Catching an escaped chicken or rooster is rarely any fun for you or the bird. Roosters who are not in a chicken coop are vulnerable to attacks from various predators. They also can't do their job fertilizing eggs if they are not in the same coop as your chickens. It is important to catch your rooster and return him to his coop as soon as possible to prevent the accidental injury or loss of your bird.
Chickens who are trained to return to their coop every night are more likely to do so when they escape. Make sure your rooster knows that the only place food, water and hens are readily available to him is inside his coop. Eliminate any bird feeders or available food sources from the area where your rooster has escaped to and only provide feed inside the chicken coop. Man the coop door and open it to allow the rooster back in during feeding time. Avoid feeding your rooster outside of the coop; you don't want him to think food is available anywhere but inside of the coop if you want to get him back inside. Roosters also tend to be very fond of their lady friends, so make sure you keep all your hens inside your coop where the escaped rooster can't get to them. Wait until your rooster wants to go back into the coop to get to the hens, then open the door and let him back in.
The Roosting Rooster
Chickens go to roost at night. If you truly want to catch your rooster, it will be easiest when he is asleep. Locate your sleeping rooster and gently grab the bird so that you are holding both of his wings down, preventing him from flapping or flying away. If you don't feel safe catching your rooster with your hands, place a net or blanket over him to trap him and then hold him securely as you transport him to the coop. You can also try the net or blanket approach while the rooster is awake, but an alert rooster tends to see the net coming and will be harder to capture in most cases. You may want to wear gloves, long-sleeve clothing and protective eyewear when you attempt to pick up your newly captured rooster -- his beak and spurs can hurt you if he struggles.
Rooster Catching Tools
A poultry pole, also known as a poultry hook, can also be used to catch a rooster. The hook slips over one of his legs and can be used to pull the rooster to you. You may also choose to use a long-handled net to aid in your capture of the rooster. Nets are commonly used to catch birds in aviaries but can also be useful in snagging loose poultry. However, a net will not be too useful to you if your rooster still has his leg spurs. The spurs are sharp enough to cut through the net.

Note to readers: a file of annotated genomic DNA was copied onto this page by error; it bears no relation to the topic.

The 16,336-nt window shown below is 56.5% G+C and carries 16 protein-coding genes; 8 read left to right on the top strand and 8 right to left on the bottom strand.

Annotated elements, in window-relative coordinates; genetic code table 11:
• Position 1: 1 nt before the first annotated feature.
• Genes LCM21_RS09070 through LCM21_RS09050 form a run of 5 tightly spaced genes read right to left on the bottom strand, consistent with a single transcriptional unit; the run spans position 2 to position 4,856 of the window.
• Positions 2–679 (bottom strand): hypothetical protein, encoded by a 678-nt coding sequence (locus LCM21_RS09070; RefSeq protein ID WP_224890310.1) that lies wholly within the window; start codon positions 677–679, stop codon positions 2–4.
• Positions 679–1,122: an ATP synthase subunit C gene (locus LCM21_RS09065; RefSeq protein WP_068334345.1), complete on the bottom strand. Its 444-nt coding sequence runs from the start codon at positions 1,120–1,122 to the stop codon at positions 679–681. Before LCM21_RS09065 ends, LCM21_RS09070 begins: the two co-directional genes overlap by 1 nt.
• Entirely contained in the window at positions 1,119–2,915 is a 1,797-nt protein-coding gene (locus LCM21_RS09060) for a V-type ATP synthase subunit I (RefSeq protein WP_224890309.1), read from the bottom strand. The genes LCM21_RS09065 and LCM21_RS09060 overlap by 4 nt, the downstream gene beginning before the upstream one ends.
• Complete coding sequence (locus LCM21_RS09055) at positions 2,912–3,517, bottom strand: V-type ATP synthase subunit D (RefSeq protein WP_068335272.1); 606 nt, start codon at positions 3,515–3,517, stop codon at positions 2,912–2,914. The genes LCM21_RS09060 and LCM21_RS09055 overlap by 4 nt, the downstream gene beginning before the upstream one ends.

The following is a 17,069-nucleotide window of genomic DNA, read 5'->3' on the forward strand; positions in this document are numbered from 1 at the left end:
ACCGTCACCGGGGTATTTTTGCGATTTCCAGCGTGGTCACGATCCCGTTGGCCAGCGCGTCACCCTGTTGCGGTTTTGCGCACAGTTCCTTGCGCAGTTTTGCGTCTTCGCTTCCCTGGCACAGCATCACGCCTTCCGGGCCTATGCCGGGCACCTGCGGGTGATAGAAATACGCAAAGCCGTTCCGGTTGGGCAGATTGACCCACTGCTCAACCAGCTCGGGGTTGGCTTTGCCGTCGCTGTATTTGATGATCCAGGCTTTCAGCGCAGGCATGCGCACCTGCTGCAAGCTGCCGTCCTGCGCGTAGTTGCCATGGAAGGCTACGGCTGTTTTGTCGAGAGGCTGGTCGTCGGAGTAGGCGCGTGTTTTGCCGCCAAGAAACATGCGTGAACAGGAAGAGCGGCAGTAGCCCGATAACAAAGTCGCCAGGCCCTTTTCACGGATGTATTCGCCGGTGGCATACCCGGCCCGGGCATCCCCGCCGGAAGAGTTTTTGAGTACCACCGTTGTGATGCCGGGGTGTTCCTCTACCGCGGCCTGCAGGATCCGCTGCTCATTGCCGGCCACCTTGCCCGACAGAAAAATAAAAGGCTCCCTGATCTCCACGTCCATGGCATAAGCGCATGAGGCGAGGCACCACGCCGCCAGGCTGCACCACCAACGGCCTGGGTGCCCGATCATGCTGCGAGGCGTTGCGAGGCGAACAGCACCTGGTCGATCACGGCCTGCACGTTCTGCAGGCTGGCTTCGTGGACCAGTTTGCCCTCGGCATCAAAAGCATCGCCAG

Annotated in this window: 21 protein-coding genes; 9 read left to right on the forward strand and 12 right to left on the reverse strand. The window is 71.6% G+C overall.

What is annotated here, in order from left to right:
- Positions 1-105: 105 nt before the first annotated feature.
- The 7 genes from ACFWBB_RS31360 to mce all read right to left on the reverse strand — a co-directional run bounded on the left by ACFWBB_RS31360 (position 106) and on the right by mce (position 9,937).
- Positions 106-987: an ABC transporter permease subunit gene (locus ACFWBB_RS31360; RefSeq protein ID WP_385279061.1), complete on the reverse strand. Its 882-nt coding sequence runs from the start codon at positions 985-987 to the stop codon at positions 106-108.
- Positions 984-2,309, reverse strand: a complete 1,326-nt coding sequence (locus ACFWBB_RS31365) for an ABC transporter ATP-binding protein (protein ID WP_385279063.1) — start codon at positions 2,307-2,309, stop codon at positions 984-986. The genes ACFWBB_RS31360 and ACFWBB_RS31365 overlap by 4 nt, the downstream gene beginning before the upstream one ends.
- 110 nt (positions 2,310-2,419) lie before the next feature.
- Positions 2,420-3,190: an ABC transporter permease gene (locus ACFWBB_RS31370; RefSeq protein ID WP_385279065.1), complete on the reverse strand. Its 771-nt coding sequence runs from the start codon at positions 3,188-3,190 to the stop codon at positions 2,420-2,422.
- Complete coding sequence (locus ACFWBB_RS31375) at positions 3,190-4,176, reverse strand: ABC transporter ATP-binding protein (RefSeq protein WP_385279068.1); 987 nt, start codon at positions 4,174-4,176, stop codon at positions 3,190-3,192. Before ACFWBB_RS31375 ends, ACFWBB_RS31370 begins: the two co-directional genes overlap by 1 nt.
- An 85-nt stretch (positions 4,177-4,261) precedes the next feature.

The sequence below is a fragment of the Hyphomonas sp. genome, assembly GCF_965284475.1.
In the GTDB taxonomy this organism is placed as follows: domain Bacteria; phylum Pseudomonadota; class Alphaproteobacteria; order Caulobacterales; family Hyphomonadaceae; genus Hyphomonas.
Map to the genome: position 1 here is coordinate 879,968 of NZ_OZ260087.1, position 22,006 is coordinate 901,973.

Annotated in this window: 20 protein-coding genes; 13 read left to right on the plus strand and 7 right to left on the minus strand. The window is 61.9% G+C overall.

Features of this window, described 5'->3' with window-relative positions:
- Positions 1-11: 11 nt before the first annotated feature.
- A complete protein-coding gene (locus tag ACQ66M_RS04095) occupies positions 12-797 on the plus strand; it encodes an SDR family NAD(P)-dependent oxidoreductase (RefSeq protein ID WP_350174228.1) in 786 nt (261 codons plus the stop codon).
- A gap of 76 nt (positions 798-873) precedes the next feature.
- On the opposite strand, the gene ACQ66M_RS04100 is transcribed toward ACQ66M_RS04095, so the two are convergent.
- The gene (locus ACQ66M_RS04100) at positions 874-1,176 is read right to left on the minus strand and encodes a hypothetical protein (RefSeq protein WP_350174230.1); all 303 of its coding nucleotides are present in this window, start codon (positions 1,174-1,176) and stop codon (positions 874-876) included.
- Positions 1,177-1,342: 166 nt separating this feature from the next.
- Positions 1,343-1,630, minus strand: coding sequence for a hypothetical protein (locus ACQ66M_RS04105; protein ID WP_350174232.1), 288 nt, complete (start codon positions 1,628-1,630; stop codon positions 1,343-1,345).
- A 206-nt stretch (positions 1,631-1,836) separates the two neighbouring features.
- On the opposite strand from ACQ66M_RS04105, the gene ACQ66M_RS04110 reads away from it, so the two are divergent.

The Tame Rooster
Roosters who are reasonably comfortable with humans and have been taught to accept human handling are easier to catch than those who are essentially feral. Spend some time handling and interacting with your rooster on a regular basis so that if he escapes, he views you as a food source rather than a frightening predator. A reasonably tame rooster might let you pick him up and return him to the coop with minimal fuss, or he could be gently herded back into the coop by a person making shooing noises and hand motions.
- Nutrena The Scoop From the Coop: How to Catch Chickens
- Rural Living Today: The Pros and Cons of Keeping a Rooster
- Grit: Secret of the Rooster's Crow
- Smithsonian Magazine: Why Roosters Have Wattles
- National Department of Agriculture: Are My Chickens Healthy
- Humane Society of the United States: An HSUS Report: Welfare Issues with Conventional Manual Catching of Broiler Chickens and Turkeys
- The Chicken Chick: Coop Training Chickens- Going Home to Roost
- Chicken Keeping Secrets: Free Ranging and Training Chickens
- Backyard Poultry Magazine: Top 10 Chicken Questions Answered
Jen Davis has been writing since 2004. She has served as a newspaper reporter and her freelance articles have appeared in magazines such as "Horses Incorporated," "The Paisley Pony" and "Alabama Living." Davis earned her Bachelor of Arts in communication with a concentration in journalism from Berry College in Rome, Ga.